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I answered a recursive CTE yesterday that exposed an issue with the way that these are implemented in SQL Server (possibly in other RDBMS, too?). Basically, when I try to use ROW_NUMBER against the current recursive level, it runs against each row subset of the current recursive level. I would expect that this would work in true SET logic, and run against the entire current recursive level.

It appears that, from this MSDN article, the issue I have found is intended functionality:

Analytic and aggregate functions in the recursive part of the CTE are applied to the set for the current recursion level and not to the set for the CTE. Functions like ROW_NUMBER operate only on the subset of data passed to them by the current recursion level and not the entire set of data pased to the recursive part of the CTE. For more information, see J. Using analytical functions in a recursive CTE.

In my digging, I could find nowhere that explains why this was chosen to work the way it does? This is more of a procedural approach in a set based language, so this works against my SQL thought process and is quite confusing in my opinion. Does anybody know and/or can anybody explain why the recursive CTE treats analytic functions at the recursion level in a procedural fashion?


Here is the code to help visualize this:

Notice, the RowNumber column in each one of these code outputs.

Here is the SQLFiddle for the CTE (only showing the 2nd level of the recursion)

WITH myCTE
AS
(
  SELECT *, ROW_NUMBER() OVER (ORDER BY Score desc) AS RowNumber, 1 AS RecurseLevel
  FROM tblGroups
  WHERE ParentId IS NULL

  UNION ALL

  SELECT tblGroups.*, 
      ROW_NUMBER() OVER (ORDER BY myCTE.RowNumber , tblGroups.Score desc) AS RowNumber, 
      RecurseLevel + 1 AS RecurseLevel
  FROM tblGroups
      JOIN myCTE
          ON myCTE.GroupID = tblGroups.ParentID
 )
SELECT *
FROM myCTE
WHERE RecurseLevel = 2;

Here is the second SQLFiddle for what I would expect the CTE to do (again only need the 2nd level to display the issue)

WITH myCTE
AS
(
  SELECT *, ROW_NUMBER() OVER (ORDER BY Score desc) AS RowNumber, 1 AS RecurseLevel
  FROM tblGroups
  WHERE ParentId IS NULL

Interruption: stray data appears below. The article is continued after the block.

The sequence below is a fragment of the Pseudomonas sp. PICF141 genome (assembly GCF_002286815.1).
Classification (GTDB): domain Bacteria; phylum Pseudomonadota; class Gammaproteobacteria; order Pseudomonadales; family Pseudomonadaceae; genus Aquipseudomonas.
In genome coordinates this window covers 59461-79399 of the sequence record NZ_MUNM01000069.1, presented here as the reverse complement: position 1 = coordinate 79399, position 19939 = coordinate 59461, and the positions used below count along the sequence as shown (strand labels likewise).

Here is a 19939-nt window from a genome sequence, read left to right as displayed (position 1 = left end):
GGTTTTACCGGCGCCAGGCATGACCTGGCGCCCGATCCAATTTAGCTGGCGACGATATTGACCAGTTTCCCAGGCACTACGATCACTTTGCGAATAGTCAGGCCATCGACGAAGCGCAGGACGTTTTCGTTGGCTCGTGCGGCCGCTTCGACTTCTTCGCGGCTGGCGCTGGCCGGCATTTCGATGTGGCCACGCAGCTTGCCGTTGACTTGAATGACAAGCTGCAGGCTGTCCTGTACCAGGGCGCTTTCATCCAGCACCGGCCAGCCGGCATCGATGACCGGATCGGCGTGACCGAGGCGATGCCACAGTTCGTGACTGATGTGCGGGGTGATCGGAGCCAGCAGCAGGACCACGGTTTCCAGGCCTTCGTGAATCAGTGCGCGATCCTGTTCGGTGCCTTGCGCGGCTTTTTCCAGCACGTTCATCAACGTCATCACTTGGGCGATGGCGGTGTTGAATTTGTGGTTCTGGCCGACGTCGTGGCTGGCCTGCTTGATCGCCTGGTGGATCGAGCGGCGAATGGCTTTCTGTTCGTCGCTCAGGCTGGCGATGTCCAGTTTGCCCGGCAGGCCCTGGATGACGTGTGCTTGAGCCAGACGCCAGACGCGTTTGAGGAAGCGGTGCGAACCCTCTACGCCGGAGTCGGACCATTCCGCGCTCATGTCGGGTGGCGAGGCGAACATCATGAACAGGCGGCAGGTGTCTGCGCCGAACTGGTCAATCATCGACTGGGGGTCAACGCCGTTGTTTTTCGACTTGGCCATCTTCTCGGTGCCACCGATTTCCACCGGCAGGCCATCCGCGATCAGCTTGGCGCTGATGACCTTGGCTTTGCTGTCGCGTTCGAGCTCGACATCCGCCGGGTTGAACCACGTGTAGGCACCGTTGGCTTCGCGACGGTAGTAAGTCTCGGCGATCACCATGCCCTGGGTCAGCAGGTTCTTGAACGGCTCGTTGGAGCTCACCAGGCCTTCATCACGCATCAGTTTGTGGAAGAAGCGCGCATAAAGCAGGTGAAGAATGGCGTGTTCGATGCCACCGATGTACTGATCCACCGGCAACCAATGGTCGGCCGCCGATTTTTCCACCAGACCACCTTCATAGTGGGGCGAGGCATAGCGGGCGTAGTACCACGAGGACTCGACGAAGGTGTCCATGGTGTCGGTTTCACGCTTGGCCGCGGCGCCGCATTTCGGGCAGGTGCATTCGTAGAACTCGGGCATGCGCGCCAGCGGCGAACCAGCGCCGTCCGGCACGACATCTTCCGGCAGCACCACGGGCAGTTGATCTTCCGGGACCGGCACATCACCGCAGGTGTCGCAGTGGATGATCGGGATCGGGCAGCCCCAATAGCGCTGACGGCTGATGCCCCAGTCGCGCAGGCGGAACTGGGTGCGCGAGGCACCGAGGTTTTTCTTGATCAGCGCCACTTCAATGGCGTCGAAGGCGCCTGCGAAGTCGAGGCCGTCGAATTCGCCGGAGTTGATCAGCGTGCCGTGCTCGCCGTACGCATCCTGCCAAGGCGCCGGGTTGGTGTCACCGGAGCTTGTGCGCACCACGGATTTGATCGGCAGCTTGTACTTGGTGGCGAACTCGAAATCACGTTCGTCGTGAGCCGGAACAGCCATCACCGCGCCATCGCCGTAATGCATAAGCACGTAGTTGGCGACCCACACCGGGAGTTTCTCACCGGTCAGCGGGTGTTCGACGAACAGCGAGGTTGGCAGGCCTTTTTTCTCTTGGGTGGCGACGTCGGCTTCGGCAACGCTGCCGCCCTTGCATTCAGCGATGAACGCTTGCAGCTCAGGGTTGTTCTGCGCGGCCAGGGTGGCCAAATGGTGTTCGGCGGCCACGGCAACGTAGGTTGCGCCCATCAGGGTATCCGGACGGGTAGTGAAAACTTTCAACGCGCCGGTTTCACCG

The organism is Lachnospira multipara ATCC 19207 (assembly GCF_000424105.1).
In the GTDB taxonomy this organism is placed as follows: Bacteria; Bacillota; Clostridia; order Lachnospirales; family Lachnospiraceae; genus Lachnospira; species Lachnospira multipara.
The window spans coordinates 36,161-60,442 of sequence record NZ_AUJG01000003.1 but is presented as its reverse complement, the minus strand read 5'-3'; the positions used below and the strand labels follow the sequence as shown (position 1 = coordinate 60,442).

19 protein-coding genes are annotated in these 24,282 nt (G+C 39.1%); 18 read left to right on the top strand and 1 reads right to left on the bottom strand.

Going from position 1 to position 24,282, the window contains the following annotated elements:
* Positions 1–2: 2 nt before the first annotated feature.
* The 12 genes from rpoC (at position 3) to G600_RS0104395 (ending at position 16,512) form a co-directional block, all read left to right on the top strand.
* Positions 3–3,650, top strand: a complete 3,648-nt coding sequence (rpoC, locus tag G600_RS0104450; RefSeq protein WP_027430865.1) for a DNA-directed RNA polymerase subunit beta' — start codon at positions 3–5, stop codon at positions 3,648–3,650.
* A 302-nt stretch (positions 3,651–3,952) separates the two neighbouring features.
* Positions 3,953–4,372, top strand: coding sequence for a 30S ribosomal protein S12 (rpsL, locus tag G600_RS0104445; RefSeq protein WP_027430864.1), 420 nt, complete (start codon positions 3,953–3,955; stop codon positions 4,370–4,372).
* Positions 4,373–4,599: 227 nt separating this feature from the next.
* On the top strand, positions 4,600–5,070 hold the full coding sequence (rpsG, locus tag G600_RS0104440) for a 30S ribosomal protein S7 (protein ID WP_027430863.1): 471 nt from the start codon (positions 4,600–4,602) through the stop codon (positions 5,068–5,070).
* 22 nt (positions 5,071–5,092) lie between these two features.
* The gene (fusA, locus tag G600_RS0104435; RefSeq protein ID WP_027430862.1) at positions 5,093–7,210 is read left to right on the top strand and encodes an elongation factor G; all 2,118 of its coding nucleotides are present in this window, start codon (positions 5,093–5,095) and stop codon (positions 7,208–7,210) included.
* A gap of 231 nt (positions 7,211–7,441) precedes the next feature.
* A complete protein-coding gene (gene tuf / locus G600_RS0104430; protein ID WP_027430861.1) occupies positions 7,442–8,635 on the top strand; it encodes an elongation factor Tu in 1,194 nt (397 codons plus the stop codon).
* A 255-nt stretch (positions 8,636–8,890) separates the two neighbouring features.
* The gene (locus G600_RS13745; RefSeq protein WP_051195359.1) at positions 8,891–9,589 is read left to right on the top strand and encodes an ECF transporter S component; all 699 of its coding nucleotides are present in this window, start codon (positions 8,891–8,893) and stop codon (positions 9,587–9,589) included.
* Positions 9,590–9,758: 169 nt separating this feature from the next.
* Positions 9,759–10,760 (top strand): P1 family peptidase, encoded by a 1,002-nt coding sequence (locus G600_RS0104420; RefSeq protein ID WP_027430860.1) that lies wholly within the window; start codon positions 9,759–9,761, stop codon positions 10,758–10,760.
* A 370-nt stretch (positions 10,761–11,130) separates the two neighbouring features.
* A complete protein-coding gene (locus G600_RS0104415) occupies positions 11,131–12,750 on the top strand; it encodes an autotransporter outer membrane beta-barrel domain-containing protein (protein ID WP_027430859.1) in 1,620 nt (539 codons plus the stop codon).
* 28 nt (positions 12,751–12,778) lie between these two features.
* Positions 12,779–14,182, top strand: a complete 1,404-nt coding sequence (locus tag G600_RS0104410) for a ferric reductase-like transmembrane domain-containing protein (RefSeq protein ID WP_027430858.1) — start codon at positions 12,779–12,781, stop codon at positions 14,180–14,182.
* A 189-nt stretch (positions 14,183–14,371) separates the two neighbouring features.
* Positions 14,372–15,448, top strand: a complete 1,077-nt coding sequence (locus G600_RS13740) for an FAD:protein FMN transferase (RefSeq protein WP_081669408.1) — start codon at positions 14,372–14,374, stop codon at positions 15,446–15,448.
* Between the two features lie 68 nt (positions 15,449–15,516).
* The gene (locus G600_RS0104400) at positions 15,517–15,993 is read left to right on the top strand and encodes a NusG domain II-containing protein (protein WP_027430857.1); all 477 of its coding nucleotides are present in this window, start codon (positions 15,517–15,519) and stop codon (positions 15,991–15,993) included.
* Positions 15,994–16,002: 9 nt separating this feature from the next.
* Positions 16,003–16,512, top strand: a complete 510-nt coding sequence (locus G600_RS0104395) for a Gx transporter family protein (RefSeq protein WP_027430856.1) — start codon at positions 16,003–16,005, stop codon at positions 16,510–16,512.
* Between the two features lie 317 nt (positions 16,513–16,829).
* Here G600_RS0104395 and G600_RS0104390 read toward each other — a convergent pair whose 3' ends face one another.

)
  SELECT tblGroups.*, 
      ROW_NUMBER() OVER (ORDER BY myCTE.RowNumber , tblGroups.Score desc) AS RowNumber, 
      RecurseLevel + 1 AS RecurseLevel
  FROM tblGroups
      JOIN myCTE
          ON myCTE.GroupID = tblGroups.ParentID;

I always envisioned the SQL recursive CTE to run more like this while loop

DECLARE @RecursionLevel INT
SET @RecursionLevel = 0
SELECT *, ROW_NUMBER() OVER (ORDER BY Score desc) AS RowNumber, @RecursionLevel AS recurseLevel
INTO #RecursiveTable
FROM tblGroups
WHERE ParentId IS NULL

WHILE EXISTS( SELECT tblGroups.* FROM tblGroups JOIN #RecursiveTable ON #RecursiveTable.GroupID = tblGroups.ParentID WHERE recurseLevel = @RecursionLevel)
BEGIN

    INSERT INTO #RecursiveTable
    SELECT tblGroups.*, 
        ROW_NUMBER() OVER (ORDER BY #RecursiveTable.RowNumber , tblGroups.Score desc) AS RowNumber, 
        recurseLevel + 1 AS recurseLevel
    FROM tblGroups
        JOIN #RecursiveTable
            ON #RecursiveTable.GroupID = tblGroups.ParentID
    WHERE recurseLevel = @RecursionLevel
    SET @RecursionLevel = @RecursionLevel + 1
END

SELECT * FROM #RecursiveTable ORDER BY RecurseLevel;
share|improve this question
    
All recursive CTEs currently get the same basic plan where it adds the rows to a spool that acts as a stack and then processes that row by row using nested loops. Similar issue with EXCEPT as per this question –  Martin Smith Apr 1 '12 at 16:43
    
@MartinSmith Yes, I understand that, but my question is why does it do that, when it could easily treat this is a set based recursion. That is SQL's strength, not this procedural methodology. –  Justin Pihony Apr 1 '12 at 16:44
    
Don't know. Guess simpler or more efficient implementation? Most functions that expose difference between logical and physical implementation are banned. EXCEPT will join that list. A Connect Item for ROW_NUMBER indicates that they did do this here too in 2008 but reversed it for some use case to do with hierarchyids –  Martin Smith Apr 1 '12 at 17:05
    
@MartinSmith Hrmmm, I am not on the same page as Paul White (as in I still disagree), but I do understand where they are coming from with the reasoning. If you post your comment as an answer, I will accept as that is what I was looking for...MS reasoning –  Justin Pihony Apr 1 '12 at 17:06
    
You might want to look at these blog posts: explainextended.com/2009/11/18/… and this one: explainextended.com/2009/11/23/recursive-ctes-postgresql –  a_horse_with_no_name Apr 1 '12 at 17:13
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1 Answer

Analytic functions are special in the way that they need a known resultset to resolve. They depend on the following, preceding or full resultset to caculate current value. That said, merging view is never allowed on a view that contains an analytic function. Why? That will change the result.